What if I have to go to a hospital during labor?
During labor, my assistant and I will be with you observing you, keeping you hydrated and fed, intermittently listening to the baby’s heart rate, providing comfort measures, and assisting you in the normal physiological process of birth. Should labor slow and not pick back up, or you become extremely exhausted, a non-emergency transport to the hospital of your choice will be recommended.
If at any point, there is an emergency with mama or baby, an ambulance will be called and transport to the closest hospital will be required. In either scenario, I will follow you to the hospital with your records and stay with you throughout the remainder of labor, or until the emergency has been resolved and you and baby are stable.
The assistant will remain at the home to clean up so that when you return, you can snuggle right into bed with your baby. I will continue care by being on call for you and conducting postpartum visits for you and the baby. This is discussed at the initial visit and an emergency care plan document is completed by the mother and kept in the file.
Will my baby breathe in water if she is born in the water?
No, babies are already in an aqueous environment, so being born into water may actually be a gentler transition for the baby. If a mother stays in the tub or birth pool to give birth, the baby will not take her first breath until she is brought up out of the water. The baby does not stay in the tub after birth for more than a few seconds as she is being given to her mama. Read more here.
I am older than 35, am I high risk?
NO! Age alone does not make someone high risk. If you are a healthy woman, and intend to proceed with a healthy pregnancy, then you can have a normal, natural birth without the stigma of “high risk due to advanced maternal age.”
Will my insurance cover your services?
Whether or not your private insurance covers midwifery and home birth services is as individual as each mother that I serve. In order to get an idea of what your plan covers, I recommend that you have your benefits verified by my biller. She charges a nominal fee for her time and that is paid by you directly to her. This can be completed prior to hiring me as your midwife. Once that has been taken care of, the biller will also proceed with anything such as initiating an in network exception or obtaining a prior authorization if required by your insurance. Mothers with WellCare do not have to pay for a VOB.
Throughout your pregnancy, you will be responsible to pay me for my services and can do so with a payment plan or all at one time according to our financial agreement.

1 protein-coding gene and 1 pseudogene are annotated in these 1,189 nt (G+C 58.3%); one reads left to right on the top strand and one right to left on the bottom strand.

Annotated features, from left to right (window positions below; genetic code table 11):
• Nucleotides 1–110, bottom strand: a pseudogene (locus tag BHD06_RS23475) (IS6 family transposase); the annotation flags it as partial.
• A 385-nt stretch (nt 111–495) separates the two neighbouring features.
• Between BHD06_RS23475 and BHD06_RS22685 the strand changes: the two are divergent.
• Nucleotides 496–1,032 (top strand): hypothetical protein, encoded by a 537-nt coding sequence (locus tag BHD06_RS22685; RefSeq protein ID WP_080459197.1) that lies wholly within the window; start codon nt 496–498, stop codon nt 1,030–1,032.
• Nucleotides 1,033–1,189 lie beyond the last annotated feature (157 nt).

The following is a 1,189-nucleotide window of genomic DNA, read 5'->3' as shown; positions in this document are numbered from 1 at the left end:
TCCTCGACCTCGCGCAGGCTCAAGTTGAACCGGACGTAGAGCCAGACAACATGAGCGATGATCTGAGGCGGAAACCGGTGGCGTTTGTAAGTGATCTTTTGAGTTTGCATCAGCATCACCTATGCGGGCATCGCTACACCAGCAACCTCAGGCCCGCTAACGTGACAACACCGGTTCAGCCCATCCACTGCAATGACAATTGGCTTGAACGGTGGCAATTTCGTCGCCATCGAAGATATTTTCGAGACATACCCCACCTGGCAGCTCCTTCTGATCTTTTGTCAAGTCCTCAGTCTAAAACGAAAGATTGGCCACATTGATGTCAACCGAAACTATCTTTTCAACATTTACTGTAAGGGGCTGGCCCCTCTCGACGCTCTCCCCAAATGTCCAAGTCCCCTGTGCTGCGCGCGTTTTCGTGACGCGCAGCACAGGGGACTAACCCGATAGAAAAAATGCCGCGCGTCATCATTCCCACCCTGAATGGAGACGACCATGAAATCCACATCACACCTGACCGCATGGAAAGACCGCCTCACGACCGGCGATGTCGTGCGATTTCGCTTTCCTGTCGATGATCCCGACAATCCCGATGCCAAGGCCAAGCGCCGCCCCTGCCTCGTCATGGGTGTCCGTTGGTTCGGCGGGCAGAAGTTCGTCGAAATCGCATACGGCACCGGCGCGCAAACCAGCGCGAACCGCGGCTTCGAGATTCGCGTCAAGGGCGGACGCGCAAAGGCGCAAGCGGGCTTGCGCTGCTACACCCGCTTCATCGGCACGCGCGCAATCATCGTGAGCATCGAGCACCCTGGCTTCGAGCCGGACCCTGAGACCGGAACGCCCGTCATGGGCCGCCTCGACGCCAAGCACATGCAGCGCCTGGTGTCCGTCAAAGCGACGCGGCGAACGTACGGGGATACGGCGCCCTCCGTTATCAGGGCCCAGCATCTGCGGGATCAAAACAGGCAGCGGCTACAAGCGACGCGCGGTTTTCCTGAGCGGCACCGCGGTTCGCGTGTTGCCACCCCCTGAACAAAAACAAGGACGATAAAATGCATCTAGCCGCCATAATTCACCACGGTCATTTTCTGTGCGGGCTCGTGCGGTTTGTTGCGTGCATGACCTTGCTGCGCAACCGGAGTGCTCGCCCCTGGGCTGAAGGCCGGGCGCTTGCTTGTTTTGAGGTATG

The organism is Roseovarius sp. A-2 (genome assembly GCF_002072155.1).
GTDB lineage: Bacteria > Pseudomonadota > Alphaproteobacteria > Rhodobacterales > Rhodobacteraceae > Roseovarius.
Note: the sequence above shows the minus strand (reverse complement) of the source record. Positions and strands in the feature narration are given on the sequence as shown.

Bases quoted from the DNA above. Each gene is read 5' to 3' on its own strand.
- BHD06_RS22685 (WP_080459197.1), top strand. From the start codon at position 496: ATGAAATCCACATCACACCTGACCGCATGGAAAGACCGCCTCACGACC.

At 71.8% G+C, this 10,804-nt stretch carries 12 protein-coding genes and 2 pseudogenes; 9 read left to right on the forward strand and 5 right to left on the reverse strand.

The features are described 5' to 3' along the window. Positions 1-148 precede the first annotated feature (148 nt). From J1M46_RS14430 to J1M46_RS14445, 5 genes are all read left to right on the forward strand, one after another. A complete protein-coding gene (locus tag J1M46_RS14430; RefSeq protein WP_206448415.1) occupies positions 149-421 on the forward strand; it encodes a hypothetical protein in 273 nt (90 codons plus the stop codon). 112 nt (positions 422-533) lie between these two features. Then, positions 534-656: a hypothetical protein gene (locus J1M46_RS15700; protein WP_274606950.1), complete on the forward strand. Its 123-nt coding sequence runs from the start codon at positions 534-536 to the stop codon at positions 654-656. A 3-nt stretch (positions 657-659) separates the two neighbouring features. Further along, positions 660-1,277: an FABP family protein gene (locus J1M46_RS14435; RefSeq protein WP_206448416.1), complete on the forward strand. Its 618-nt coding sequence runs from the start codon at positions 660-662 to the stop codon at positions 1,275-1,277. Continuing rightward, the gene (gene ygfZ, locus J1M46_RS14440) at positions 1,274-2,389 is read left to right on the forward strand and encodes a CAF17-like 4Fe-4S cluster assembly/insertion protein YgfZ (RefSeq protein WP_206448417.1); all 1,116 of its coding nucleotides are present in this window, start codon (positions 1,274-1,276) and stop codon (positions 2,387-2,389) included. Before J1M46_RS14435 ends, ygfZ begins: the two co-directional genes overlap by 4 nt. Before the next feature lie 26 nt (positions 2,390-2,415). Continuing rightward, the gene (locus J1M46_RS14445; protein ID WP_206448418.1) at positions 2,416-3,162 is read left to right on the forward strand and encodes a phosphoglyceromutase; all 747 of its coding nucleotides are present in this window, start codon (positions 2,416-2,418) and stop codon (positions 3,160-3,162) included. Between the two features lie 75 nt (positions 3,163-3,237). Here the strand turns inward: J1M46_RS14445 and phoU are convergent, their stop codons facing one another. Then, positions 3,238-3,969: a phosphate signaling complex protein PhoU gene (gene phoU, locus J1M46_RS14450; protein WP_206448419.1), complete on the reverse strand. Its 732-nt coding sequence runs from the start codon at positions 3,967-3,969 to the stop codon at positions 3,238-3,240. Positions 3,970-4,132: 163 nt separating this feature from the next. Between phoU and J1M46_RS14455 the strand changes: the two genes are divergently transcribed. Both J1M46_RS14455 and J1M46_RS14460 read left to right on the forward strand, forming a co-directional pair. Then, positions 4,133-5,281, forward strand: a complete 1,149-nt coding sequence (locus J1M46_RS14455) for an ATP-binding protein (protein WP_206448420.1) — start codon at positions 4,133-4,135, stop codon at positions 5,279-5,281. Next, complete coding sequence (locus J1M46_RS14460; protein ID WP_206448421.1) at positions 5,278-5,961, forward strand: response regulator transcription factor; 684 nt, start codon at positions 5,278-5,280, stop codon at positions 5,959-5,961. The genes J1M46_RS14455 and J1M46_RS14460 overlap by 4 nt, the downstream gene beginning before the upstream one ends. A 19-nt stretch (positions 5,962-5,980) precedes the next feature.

Once the baby has been born, and you wish to have claims submitted to your insurance company, I will send a super bill to the biller to initiate the process. This will cost $50.00 and, again, is your responsibility to pay the biller directly for this service. After the insurance company has processed all of the claims, I will be able to determine if there is a refund of any amount due to you based on your deductible and co-insurance. This process could take a few months after the birth, however, we have had success with some private insurance companies in the past.
For SC Medicaid recipients, currently WellCare is the only MCO that will pay for most services. WellCare clients will be responsible for a portion that is not covered by the plan. If you are currently on a different SC Medicaid plan, you will need to contact your case worker and request to switch to WellCare for coverage. For more information regarding fees and payment plans, please contact me here.
To initiate your VOB with the Biller: click here
Can you be my midwife if I am pregnant with twins or if my baby is breech?
SCDHEC regulation 61-24 Licensed Midwives states that we "must obtain medical consultation or refer for medical care" a woman who is suspected to be carrying twins or if the baby is in a breech position. In consultation with a medical provider, we can design a birth plan for your situation. Should you desire, I can be hired as your doula for that birth. However, I am trained, and participate in continuing education workshops geared towards refreshing that training, in the rare surprise situation when a second baby hasn’t been detected, or if the baby has done a big flip since the last prenatal visit prior to labor, should there not be enough time to transport.